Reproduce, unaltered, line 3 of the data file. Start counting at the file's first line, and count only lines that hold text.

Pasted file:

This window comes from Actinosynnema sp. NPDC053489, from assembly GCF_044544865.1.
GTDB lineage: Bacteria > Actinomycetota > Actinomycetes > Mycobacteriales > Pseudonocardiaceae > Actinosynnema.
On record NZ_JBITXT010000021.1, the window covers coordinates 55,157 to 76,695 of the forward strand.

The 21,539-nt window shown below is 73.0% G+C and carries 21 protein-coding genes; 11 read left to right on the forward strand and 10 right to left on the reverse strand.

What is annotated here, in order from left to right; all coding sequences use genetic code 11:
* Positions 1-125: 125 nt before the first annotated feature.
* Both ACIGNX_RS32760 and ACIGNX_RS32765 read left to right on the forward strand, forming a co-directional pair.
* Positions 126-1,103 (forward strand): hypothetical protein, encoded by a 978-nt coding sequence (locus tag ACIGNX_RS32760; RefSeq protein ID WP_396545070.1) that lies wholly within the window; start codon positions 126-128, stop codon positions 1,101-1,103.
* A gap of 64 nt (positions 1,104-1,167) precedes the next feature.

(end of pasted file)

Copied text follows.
On record NZ_JBITXT010000021.1, the window covers coordinates 55,157 to 76,695 of the forward strand.